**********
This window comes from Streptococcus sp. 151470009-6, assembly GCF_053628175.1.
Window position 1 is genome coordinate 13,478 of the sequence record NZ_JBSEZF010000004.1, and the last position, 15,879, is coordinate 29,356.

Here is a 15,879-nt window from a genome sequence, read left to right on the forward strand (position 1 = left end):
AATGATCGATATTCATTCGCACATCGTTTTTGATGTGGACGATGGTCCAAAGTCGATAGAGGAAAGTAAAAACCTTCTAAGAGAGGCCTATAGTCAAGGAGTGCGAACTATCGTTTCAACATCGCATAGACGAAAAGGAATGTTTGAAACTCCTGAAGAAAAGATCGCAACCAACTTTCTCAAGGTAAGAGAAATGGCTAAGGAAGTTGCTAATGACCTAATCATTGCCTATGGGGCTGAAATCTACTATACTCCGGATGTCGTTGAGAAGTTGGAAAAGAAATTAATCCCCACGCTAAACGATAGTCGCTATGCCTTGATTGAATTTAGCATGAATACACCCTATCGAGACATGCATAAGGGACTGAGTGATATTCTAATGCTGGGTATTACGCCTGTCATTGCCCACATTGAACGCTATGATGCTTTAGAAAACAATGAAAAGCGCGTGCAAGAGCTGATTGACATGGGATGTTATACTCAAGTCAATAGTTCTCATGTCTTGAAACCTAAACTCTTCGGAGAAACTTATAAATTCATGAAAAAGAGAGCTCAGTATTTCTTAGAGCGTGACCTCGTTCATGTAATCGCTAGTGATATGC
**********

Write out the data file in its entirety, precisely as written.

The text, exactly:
This window comes from Streptococcus sp. 151470009-6, assembly GCF_053628175.1.
Window position 1 is genome coordinate 13,478 of the sequence record NZ_JBSEZF010000004.1, and the last position, 15,879, is coordinate 29,356.

Here is a 15,879-nt window from a genome sequence, read left to right on the forward strand (position 1 = left end):
AATGATCGATATTCATTCGCACATCGTTTTTGATGTGGACGATGGTCCAAAGTCGATAGAGGAAAGTAAAAACCTTCTAAGAGAGGCCTATAGTCAAGGAGTGCGAACTATCGTTTCAACATCGCATAGACGAAAAGGAATGTTTGAAACTCCTGAAGAAAAGATCGCAACCAACTTTCTCAAGGTAAGAGAAATGGCTAAGGAAGTTGCTAATGACCTAATCATTGCCTATGGGGCTGAAATCTACTATACTCCGGATGTCGTTGAGAAGTTGGAAAAGAAATTAATCCCCACGCTAAACGATAGTCGCTATGCCTTGATTGAATTTAGCATGAATACACCCTATCGAGACATGCATAAGGGACTGAGTGATATTCTAATGCTGGGTATTACGCCTGTCATTGCCCACATTGAACGCTATGATGCTTTAGAAAACAATGAAAAGCGCGTGCAAGAGCTGATTGACATGGGATGTTATACTCAAGTCAATAGTTCTCATGTCTTGAAACCTAAACTCTTCGGAGAAACTTATAAATTCATGAAAAAGAGAGCTCAGTATTTCTTAGAGCGTGACCTCGTTCATGTAATCGCTAGTGATATGC